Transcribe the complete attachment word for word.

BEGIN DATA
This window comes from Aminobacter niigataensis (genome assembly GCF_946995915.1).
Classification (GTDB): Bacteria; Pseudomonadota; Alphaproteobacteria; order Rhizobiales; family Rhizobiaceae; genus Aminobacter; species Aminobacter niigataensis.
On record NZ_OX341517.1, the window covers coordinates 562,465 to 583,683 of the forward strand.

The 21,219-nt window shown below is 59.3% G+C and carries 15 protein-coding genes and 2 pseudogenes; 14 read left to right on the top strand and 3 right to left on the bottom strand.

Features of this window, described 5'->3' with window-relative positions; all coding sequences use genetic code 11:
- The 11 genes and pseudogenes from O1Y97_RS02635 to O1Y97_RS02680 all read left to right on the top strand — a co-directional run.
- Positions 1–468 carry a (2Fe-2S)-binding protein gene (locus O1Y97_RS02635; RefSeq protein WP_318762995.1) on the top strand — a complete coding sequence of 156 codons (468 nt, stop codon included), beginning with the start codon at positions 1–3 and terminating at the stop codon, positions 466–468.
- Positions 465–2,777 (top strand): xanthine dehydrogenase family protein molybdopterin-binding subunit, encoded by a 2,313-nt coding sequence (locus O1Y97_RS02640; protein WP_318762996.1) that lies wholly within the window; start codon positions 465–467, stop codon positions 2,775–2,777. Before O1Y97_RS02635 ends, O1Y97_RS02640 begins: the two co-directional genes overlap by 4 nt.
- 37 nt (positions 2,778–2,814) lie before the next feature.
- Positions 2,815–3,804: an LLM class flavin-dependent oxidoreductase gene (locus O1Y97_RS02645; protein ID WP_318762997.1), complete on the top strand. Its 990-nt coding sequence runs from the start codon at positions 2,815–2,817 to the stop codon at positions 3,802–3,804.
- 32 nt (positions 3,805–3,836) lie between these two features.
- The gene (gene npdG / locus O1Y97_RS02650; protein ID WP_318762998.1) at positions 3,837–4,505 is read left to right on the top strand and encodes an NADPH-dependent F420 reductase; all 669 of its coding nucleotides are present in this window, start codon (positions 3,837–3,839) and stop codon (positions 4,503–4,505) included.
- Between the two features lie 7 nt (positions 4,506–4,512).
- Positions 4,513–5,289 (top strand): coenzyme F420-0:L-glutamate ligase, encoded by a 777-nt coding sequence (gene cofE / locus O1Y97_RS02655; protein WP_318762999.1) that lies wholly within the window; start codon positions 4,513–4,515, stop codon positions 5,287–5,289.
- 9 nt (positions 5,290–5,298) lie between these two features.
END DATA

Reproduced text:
This window comes from Aminobacter niigataensis (genome assembly GCF_946995915.1).
Classification (GTDB): Bacteria; Pseudomonadota; Alphaproteobacteria; order Rhizobiales; family Rhizobiaceae; genus Aminobacter; species Aminobacter niigataensis.
On record NZ_OX341517.1, the window covers coordinates 562,465 to 583,683 of the forward strand.

The 21,219-nt window shown below is 59.3% G+C and carries 15 protein-coding genes and 2 pseudogenes; 14 read left to right on the top strand and 3 right to left on the bottom strand.

Features of this window, described 5'->3' with window-relative positions; all coding sequences use genetic code 11:
- The 11 genes and pseudogenes from O1Y97_RS02635 to O1Y97_RS02680 all read left to right on the top strand — a co-directional run.
- Positions 1–468 carry a (2Fe-2S)-binding protein gene (locus O1Y97_RS02635; RefSeq protein WP_318762995.1) on the top strand — a complete coding sequence of 156 codons (468 nt, stop codon included), beginning with the start codon at positions 1–3 and terminating at the stop codon, positions 466–468.
- Positions 465–2,777 (top strand): xanthine dehydrogenase family protein molybdopterin-binding subunit, encoded by a 2,313-nt coding sequence (locus O1Y97_RS02640; protein WP_318762996.1) that lies wholly within the window; start codon positions 465–467, stop codon positions 2,775–2,777. Before O1Y97_RS02635 ends, O1Y97_RS02640 begins: the two co-directional genes overlap by 4 nt.
- 37 nt (positions 2,778–2,814) lie before the next feature.
- Positions 2,815–3,804: an LLM class flavin-dependent oxidoreductase gene (locus O1Y97_RS02645; protein ID WP_318762997.1), complete on the top strand. Its 990-nt coding sequence runs from the start codon at positions 2,815–2,817 to the stop codon at positions 3,802–3,804.
- 32 nt (positions 3,805–3,836) lie between these two features.
- The gene (gene npdG / locus O1Y97_RS02650; protein ID WP_318762998.1) at positions 3,837–4,505 is read left to right on the top strand and encodes an NADPH-dependent F420 reductase; all 669 of its coding nucleotides are present in this window, start codon (positions 3,837–3,839) and stop codon (positions 4,503–4,505) included.
- Between the two features lie 7 nt (positions 4,506–4,512).
- Positions 4,513–5,289 (top strand): coenzyme F420-0:L-glutamate ligase, encoded by a 777-nt coding sequence (gene cofE / locus O1Y97_RS02655; protein WP_318762999.1) that lies wholly within the window; start codon positions 4,513–4,515, stop codon positions 5,287–5,289.
- 9 nt (positions 5,290–5,298) lie between these two features.